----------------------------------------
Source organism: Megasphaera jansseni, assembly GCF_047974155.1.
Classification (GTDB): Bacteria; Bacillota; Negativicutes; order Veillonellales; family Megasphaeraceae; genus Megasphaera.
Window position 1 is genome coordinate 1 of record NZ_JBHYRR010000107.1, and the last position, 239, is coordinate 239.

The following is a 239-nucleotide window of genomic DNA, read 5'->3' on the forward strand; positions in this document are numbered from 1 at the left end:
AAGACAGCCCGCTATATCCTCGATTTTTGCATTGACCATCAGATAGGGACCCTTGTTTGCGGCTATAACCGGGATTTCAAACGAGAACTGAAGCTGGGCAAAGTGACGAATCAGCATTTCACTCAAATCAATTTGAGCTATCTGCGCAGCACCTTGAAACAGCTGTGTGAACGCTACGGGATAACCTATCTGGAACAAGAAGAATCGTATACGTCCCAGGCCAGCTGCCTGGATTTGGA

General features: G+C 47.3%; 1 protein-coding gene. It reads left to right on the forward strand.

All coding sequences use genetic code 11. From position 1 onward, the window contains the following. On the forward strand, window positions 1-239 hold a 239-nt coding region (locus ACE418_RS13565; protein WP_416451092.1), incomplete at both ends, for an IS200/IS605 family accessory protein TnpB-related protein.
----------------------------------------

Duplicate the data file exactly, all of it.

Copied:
Source organism: Megasphaera jansseni, assembly GCF_047974155.1.
Classification (GTDB): Bacteria; Bacillota; Negativicutes; order Veillonellales; family Megasphaeraceae; genus Megasphaera.
Window position 1 is genome coordinate 1 of record NZ_JBHYRR010000107.1, and the last position, 239, is coordinate 239.

The following is a 239-nucleotide window of genomic DNA, read 5'->3' on the forward strand; positions in this document are numbered from 1 at the left end:
AAGACAGCCCGCTATATCCTCGATTTTTGCATTGACCATCAGATAGGGACCCTTGTTTGCGGCTATAACCGGGATTTCAAACGAGAACTGAAGCTGGGCAAAGTGACGAATCAGCATTTCACTCAAATCAATTTGAGCTATCTGCGCAGCACCTTGAAACAGCTGTGTGAACGCTACGGGATAACCTATCTGGAACAAGAAGAATCGTATACGTCCCAGGCCAGCTGCCTGGATTTGGA

General features: G+C 47.3%; 1 protein-coding gene. It reads left to right on the forward strand.

All coding sequences use genetic code 11. From position 1 onward, the window contains the following. On the forward strand, window positions 1-239 hold a 239-nt coding region (locus ACE418_RS13565; protein WP_416451092.1), incomplete at both ends, for an IS200/IS605 family accessory protein TnpB-related protein.